Watching the sunset on Haleakala was hands down the most memorable highlight of my recent trip to Maui. Standing at the top of a 10,000-foot tall mountain while watching the sun sink below the clouds is a sight I’ll never forget. It’s one of those bucket list moments that deserves a spot on everyone’s Maui itinerary!
Most tourists visiting Maui are eager to set their alarms for an ungodly hour to make their way to the summit for sunrise. However, there are several reasons why you may want to save yourself the hassle and watch the sunset at Haleakala instead.
Sunrise on Haleakala has become so popular that you need to either book a reservation with the National Park Service or join an organised tour. If you’re like me and still want to experience the magic of witnessing a vibrant sky light up over an ancient volcano without the crowds, then you’ve come to the right place.
In this detailed guide I will give you all of my top tips on how to watch the sunset on Haleakala including what you should pack, the best Haleakala sunset tour, and the reasons why I recommend choosing sunset over sunrise!
Table of Contents
How to Watch the Sunset on Haleakala – Complete Guide With Insider’s Tips
The Best Haleakala Sunset Tour
Duration: 7 hours
Included: Hotel pick-up/drop-off, transportation to and from Haleakala by air-conditioned vehicle, knowledgeable tour guide, National Park admission fee.
Experience the otherworldly landscapes of Haleakala by joining this highly reviewed Haleakala sunset tour. The tour begins with a pick up at your hotel before beginning the drive to the volcano’s summit.
Along the way, you will make a quick stop at the Kula Marketplace where you’ll have the option to buy a few snacks/drinks for the sunset. Before reaching the summit, the tour makes a brief stop at the Haleakala Park Visitor Center.
Take a walk around the crater viewpoint to marvel at the view and see the impressive cinder cones before setting in to enjoy a majestic sunset above the clouds. Throughout the tour, your experienced guide will share some fascinating facts about the history of the island and the volcano.
This sunset tour is ideal for those without a rental car or those who simply prefer the convenience of being led to the summit of Haleakala by a local guide.
How to Get to the Haleakala Summit + Driving Tips
No matter where you are staying on Maui, getting to the summit of Haleakala will be a fairly long drive. As an estimate, these are the driving times from the most popular locations around the island:
- Kahului – 2 hours
- Kihei – 2.5 hours
- Wailea – 2.75 hours
- Lahaina – 3 hours
Be aware that the driving times shown on Google maps may be slightly shorter but you also need to account for the steep winding road that leads to the summit. The bottom line is to allow plenty of extra time so that you can easily find parking before the sunset.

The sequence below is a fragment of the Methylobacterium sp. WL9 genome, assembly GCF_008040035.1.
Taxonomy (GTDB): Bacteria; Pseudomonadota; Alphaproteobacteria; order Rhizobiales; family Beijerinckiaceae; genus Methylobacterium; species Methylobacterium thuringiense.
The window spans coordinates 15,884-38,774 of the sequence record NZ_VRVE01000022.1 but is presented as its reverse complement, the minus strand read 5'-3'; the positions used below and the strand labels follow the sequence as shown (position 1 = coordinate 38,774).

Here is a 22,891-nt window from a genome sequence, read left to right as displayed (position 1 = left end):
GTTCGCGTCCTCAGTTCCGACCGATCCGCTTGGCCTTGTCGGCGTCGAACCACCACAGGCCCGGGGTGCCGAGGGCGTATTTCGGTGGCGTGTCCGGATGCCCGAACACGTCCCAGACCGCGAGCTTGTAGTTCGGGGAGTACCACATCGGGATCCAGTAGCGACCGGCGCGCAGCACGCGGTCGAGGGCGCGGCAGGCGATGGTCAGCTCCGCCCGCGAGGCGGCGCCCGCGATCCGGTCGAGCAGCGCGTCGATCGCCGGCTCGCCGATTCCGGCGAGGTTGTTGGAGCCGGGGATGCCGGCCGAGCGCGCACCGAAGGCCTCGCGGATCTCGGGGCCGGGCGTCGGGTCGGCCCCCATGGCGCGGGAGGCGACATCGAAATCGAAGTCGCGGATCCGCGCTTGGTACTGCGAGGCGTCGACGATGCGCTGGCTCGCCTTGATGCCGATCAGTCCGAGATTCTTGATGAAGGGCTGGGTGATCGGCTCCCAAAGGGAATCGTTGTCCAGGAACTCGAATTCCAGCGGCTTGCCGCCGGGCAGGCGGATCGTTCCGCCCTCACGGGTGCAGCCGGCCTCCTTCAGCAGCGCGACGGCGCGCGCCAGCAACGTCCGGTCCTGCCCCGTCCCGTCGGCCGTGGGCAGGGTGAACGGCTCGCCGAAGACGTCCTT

The Haleakala Highway may be long and full of switchbacks but the views that you will see on the way up are nothing short of spectacular. You’ll definitely want to pull over several times to jump out and take photos. Be sure to take that into consideration when planning your departure time!
On the way to the top, you may want to stop at the Kalahaku Overlook which offers an awesome view into Haleakala’s crater. This is an easy stop to make however it’s not the only chance you will get to see the crater so don’t stress if you miss it.
Haleakala driving tips – You will likely encounter all kinds of weather on this drive and if you’re lucky like me, you might even see a few rainbows! Along the drive up, you may pass through some foggy sections where visibility is low. In this case, the best thing you can do is drive slowly and keep your headlights on.
Another reason to drive cautiously on this twisting mountain road is to protect the local wildlife. You may be lucky enough to spot the Hawaiian Nene (an endangered goose) on your drive to the summit but the last place you want to see one is in the middle of the road.
Also, look out for cows on the road. When you’re driving back down in the dark, hitting a cow could be a disastrous way to end your magical sunset experience.
Is there any hiking involved? You may be wondering if there’s any hiking involved to reach the summit of Haleakala and the answer is no. You can drive yourself all the way to the top of the volcano, park your car and get out to walk around take in the scenery.
Sitting at 10,023 ft above sea level, you’re guaranteed to feel on top of the world once you reach the summit!
Do You Need a Reservation to Watch the Sunset on Haleakala?
One of the best things about watching the sunset on Haleakala is that you don’t need to book a reservation in advance. Due to limited parking spots at the summit, only 50 cars are allowed into Haleakala National Park every morning between the hours of 3am – 7am.
This means that during high season in Maui, you better believe these sunrise permits sell out very quickly. If you don’t book yourself onto a sunrise tour or reserve your spot in advance, you’re out of luck for sunrise!
On the other hand, going up for sunset gives you more flexibility and control over your day. Instead of being locked into a specific morning for sunrise, you can make the decision on the day.
This makes it much easier to plan your Haleakala sunset trip around your day’s activities and take the weather into consideration.